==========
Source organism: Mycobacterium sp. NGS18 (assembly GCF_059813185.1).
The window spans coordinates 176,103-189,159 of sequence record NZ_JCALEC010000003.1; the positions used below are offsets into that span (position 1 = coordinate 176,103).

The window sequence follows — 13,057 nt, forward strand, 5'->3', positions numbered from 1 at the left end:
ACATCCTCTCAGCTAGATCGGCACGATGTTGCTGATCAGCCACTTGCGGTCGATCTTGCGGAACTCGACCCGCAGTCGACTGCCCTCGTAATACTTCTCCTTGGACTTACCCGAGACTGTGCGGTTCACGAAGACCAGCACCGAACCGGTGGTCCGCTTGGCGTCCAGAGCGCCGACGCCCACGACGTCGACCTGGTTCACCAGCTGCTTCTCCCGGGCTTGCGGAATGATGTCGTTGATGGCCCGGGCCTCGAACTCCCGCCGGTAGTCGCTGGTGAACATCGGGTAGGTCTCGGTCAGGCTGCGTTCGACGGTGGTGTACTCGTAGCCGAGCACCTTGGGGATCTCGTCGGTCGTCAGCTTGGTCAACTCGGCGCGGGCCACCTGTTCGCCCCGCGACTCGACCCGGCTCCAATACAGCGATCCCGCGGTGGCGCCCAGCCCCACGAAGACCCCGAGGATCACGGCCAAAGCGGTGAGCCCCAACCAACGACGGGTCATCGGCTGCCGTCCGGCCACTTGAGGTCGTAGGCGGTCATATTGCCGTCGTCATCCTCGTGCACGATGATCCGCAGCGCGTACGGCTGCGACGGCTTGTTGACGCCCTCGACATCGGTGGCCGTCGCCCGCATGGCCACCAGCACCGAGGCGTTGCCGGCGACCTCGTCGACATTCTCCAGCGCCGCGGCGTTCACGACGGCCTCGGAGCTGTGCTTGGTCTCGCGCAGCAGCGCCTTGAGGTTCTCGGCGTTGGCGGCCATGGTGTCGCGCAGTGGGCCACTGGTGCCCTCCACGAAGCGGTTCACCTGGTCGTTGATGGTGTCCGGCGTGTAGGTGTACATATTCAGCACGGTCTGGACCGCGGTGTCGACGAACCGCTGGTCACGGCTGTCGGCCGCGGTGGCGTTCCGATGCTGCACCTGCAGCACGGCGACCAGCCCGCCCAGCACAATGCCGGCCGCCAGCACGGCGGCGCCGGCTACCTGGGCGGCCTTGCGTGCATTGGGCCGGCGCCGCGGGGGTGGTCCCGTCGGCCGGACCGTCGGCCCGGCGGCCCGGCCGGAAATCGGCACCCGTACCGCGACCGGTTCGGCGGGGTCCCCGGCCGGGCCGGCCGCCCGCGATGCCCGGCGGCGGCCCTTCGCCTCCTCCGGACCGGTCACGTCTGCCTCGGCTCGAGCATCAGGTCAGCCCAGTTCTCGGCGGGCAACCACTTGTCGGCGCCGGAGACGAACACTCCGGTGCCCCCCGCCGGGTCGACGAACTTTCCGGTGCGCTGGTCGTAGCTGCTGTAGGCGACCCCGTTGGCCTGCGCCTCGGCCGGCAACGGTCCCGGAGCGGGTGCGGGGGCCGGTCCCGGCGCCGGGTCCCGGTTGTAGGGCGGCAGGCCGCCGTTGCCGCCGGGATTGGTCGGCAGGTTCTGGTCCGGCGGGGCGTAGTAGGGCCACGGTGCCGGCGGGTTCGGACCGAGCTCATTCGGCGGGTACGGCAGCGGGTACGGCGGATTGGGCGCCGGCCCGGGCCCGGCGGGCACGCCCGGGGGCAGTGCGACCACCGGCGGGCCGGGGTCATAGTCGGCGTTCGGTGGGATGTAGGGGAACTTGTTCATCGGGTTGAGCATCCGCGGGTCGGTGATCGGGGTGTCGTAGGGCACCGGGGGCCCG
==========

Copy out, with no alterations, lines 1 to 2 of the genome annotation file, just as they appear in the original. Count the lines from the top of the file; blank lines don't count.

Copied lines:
Source organism: Mycobacterium sp. NGS18 (assembly GCF_059813185.1).
The window spans coordinates 176,103-189,159 of sequence record NZ_JCALEC010000003.1; the positions used below are offsets into that span (position 1 = coordinate 176,103).